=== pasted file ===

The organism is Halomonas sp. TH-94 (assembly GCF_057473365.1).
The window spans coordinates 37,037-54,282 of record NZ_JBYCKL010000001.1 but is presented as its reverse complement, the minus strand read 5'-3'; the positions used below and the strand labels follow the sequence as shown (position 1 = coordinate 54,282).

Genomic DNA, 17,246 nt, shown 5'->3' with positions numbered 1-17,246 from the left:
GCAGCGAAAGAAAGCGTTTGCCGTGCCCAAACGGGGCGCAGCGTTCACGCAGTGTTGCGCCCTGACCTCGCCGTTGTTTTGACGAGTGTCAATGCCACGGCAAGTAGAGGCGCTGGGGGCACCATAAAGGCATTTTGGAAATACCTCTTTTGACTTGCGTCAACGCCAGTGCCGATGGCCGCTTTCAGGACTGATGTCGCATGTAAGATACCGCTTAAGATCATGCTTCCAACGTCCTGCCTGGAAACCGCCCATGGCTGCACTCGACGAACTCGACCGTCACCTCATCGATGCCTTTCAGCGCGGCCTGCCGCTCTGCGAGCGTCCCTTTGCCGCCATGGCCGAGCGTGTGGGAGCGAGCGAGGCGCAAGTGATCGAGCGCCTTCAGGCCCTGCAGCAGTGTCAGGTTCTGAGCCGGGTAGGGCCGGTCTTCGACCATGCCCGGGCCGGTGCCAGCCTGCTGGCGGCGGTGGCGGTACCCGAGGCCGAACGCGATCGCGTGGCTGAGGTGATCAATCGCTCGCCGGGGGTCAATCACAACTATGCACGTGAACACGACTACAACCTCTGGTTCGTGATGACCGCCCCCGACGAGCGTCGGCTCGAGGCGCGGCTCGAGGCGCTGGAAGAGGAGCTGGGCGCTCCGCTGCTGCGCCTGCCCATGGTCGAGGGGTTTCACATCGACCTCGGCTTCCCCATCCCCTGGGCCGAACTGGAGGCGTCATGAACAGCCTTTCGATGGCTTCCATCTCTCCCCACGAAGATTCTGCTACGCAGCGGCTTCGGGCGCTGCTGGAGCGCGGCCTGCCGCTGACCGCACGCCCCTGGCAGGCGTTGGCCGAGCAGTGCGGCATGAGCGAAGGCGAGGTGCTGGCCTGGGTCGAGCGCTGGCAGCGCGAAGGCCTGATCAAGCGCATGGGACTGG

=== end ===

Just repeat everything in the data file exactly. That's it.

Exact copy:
The organism is Halomonas sp. TH-94 (assembly GCF_057473365.1).
The window spans coordinates 37,037-54,282 of record NZ_JBYCKL010000001.1 but is presented as its reverse complement, the minus strand read 5'-3'; the positions used below and the strand labels follow the sequence as shown (position 1 = coordinate 54,282).

Genomic DNA, 17,246 nt, shown 5'->3' with positions numbered 1-17,246 from the left:
GCAGCGAAAGAAAGCGTTTGCCGTGCCCAAACGGGGCGCAGCGTTCACGCAGTGTTGCGCCCTGACCTCGCCGTTGTTTTGACGAGTGTCAATGCCACGGCAAGTAGAGGCGCTGGGGGCACCATAAAGGCATTTTGGAAATACCTCTTTTGACTTGCGTCAACGCCAGTGCCGATGGCCGCTTTCAGGACTGATGTCGCATGTAAGATACCGCTTAAGATCATGCTTCCAACGTCCTGCCTGGAAACCGCCCATGGCTGCACTCGACGAACTCGACCGTCACCTCATCGATGCCTTTCAGCGCGGCCTGCCGCTCTGCGAGCGTCCCTTTGCCGCCATGGCCGAGCGTGTGGGAGCGAGCGAGGCGCAAGTGATCGAGCGCCTTCAGGCCCTGCAGCAGTGTCAGGTTCTGAGCCGGGTAGGGCCGGTCTTCGACCATGCCCGGGCCGGTGCCAGCCTGCTGGCGGCGGTGGCGGTACCCGAGGCCGAACGCGATCGCGTGGCTGAGGTGATCAATCGCTCGCCGGGGGTCAATCACAACTATGCACGTGAACACGACTACAACCTCTGGTTCGTGATGACCGCCCCCGACGAGCGTCGGCTCGAGGCGCGGCTCGAGGCGCTGGAAGAGGAGCTGGGCGCTCCGCTGCTGCGCCTGCCCATGGTCGAGGGGTTTCACATCGACCTCGGCTTCCCCATCCCCTGGGCCGAACTGGAGGCGTCATGAACAGCCTTTCGATGGCTTCCATCTCTCCCCACGAAGATTCTGCTACGCAGCGGCTTCGGGCGCTGCTGGAGCGCGGCCTGCCGCTGACCGCACGCCCCTGGCAGGCGTTGGCCGAGCAGTGCGGCATGAGCGAAGGCGAGGTGCTGGCCTGGGTCGAGCGCTGGCAGCGCGAAGGCCTGATCAAGCGCATGGGACTGG